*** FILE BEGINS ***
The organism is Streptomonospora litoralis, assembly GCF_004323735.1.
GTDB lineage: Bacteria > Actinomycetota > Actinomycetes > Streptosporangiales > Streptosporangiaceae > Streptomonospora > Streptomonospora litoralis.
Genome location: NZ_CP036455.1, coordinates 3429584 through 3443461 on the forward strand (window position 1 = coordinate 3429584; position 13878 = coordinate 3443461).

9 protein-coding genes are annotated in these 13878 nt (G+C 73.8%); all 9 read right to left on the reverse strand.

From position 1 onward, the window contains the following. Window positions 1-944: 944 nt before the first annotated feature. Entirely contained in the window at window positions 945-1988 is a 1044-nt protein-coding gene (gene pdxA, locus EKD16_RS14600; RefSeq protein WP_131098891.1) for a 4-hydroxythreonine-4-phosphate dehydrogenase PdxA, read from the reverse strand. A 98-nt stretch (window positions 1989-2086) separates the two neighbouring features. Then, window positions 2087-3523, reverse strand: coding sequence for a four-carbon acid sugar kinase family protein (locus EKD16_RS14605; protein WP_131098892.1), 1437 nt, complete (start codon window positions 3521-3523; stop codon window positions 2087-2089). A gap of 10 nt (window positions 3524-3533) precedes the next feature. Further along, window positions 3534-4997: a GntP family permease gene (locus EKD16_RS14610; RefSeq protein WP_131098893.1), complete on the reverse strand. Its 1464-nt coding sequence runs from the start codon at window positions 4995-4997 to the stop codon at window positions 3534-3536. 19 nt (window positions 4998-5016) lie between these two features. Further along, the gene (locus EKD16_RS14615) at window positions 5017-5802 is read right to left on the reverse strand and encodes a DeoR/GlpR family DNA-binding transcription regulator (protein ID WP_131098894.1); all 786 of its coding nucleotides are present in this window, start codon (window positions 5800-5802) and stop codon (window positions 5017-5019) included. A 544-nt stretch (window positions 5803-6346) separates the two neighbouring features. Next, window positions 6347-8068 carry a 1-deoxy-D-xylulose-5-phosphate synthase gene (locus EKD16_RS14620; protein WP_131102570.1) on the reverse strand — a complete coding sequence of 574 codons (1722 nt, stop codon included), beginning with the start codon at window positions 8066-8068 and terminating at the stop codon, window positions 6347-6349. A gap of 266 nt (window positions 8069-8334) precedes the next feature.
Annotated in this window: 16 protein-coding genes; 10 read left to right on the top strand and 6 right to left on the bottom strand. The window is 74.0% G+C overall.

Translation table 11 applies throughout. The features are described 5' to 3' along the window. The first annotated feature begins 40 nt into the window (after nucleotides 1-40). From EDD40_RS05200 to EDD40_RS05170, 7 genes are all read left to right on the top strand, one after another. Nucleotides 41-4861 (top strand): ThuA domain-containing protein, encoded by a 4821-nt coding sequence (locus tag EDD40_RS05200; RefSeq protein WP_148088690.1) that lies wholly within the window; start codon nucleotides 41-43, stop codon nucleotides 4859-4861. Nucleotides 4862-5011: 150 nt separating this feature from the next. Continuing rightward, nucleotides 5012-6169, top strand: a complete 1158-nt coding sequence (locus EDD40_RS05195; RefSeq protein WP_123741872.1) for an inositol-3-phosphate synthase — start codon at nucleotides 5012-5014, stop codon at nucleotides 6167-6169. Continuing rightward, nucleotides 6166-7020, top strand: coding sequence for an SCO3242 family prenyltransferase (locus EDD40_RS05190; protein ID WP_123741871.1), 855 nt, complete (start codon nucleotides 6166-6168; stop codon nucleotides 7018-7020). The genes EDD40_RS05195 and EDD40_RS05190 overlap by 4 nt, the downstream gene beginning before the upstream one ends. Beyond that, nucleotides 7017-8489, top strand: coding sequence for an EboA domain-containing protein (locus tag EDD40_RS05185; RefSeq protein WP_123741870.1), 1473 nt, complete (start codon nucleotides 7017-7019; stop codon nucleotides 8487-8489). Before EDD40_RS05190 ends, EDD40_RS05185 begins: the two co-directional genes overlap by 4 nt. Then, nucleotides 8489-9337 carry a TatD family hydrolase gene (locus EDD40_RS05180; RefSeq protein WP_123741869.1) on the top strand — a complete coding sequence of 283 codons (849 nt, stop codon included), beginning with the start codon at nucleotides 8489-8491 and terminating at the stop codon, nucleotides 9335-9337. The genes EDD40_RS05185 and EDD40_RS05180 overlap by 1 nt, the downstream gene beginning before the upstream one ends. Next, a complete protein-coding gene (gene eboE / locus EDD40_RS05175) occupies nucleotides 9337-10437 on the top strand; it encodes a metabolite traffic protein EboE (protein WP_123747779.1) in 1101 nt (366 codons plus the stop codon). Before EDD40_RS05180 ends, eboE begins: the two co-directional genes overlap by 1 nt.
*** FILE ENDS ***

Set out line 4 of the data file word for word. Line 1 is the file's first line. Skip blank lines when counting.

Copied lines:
9 protein-coding genes are annotated in these 13878 nt (G+C 73.8%); all 9 read right to left on the reverse strand.